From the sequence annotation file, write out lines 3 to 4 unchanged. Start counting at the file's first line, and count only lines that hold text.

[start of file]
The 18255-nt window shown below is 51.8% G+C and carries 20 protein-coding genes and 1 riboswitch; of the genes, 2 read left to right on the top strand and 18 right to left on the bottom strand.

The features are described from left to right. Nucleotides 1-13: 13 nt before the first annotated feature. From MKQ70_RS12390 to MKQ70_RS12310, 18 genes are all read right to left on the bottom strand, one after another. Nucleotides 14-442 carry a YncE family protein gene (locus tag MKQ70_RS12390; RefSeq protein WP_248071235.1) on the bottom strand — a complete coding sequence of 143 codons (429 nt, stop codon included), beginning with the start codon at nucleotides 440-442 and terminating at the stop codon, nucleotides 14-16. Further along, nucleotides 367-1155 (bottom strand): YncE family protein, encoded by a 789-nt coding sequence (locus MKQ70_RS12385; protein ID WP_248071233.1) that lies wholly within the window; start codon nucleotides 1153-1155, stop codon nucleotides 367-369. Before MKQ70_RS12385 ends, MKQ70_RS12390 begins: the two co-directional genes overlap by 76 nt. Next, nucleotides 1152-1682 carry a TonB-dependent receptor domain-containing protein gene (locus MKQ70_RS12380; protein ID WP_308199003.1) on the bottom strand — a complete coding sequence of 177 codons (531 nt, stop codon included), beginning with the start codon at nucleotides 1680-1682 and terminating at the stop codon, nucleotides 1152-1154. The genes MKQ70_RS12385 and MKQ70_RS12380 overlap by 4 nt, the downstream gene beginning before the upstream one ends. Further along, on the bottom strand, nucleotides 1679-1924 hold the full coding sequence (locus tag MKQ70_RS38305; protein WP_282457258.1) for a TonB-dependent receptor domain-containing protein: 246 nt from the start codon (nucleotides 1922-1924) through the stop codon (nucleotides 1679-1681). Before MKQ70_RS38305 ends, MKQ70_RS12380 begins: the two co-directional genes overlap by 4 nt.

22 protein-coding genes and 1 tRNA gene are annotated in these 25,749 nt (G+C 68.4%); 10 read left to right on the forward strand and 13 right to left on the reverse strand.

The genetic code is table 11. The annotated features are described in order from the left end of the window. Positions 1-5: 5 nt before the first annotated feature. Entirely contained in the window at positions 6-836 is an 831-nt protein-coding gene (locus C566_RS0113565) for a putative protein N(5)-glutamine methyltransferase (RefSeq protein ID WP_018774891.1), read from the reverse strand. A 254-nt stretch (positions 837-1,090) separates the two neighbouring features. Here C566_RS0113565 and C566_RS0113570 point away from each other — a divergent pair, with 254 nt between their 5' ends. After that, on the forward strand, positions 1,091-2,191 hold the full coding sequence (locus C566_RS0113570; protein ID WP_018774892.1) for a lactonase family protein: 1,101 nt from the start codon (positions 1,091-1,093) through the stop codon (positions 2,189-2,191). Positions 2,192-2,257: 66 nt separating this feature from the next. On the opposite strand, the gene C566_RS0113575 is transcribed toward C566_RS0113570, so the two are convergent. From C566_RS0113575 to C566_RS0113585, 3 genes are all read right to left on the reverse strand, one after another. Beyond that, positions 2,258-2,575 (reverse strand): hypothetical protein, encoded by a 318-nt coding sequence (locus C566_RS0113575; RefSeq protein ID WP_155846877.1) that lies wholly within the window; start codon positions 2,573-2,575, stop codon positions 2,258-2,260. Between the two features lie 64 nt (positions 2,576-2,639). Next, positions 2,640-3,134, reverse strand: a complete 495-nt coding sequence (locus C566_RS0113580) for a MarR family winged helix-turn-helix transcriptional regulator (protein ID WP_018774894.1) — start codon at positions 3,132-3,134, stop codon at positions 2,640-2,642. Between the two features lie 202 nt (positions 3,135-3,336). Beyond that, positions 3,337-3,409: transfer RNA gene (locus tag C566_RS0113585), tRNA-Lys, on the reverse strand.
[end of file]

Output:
22 protein-coding genes and 1 tRNA gene are annotated in these 25,749 nt (G+C 68.4%); 10 read left to right on the forward strand and 13 right to left on the reverse strand.

The genetic code is table 11. The annotated features are described in order from the left end of the window. Positions 1-5: 5 nt before the first annotated feature. Entirely contained in the window at positions 6-836 is an 831-nt protein-coding gene (locus C566_RS0113565) for a putative protein N(5)-glutamine methyltransferase (RefSeq protein ID WP_018774891.1), read from the reverse strand. A 254-nt stretch (positions 837-1,090) separates the two neighbouring features. Here C566_RS0113565 and C566_RS0113570 point away from each other — a divergent pair, with 254 nt between their 5' ends. After that, on the forward strand, positions 1,091-2,191 hold the full coding sequence (locus C566_RS0113570; protein ID WP_018774892.1) for a lactonase family protein: 1,101 nt from the start codon (positions 1,091-1,093) through the stop codon (positions 2,189-2,191). Positions 2,192-2,257: 66 nt separating this feature from the next. On the opposite strand, the gene C566_RS0113575 is transcribed toward C566_RS0113570, so the two are convergent. From C566_RS0113575 to C566_RS0113585, 3 genes are all read right to left on the reverse strand, one after another. Beyond that, positions 2,258-2,575 (reverse strand): hypothetical protein, encoded by a 318-nt coding sequence (locus C566_RS0113575; RefSeq protein ID WP_155846877.1) that lies wholly within the window; start codon positions 2,573-2,575, stop codon positions 2,258-2,260. Between the two features lie 64 nt (positions 2,576-2,639). Next, positions 2,640-3,134, reverse strand: a complete 495-nt coding sequence (locus C566_RS0113580) for a MarR family winged helix-turn-helix transcriptional regulator (protein ID WP_018774894.1) — start codon at positions 3,132-3,134, stop codon at positions 2,640-2,642. Between the two features lie 202 nt (positions 3,135-3,336). Beyond that, positions 3,337-3,409: transfer RNA gene (locus tag C566_RS0113585), tRNA-Lys, on the reverse strand.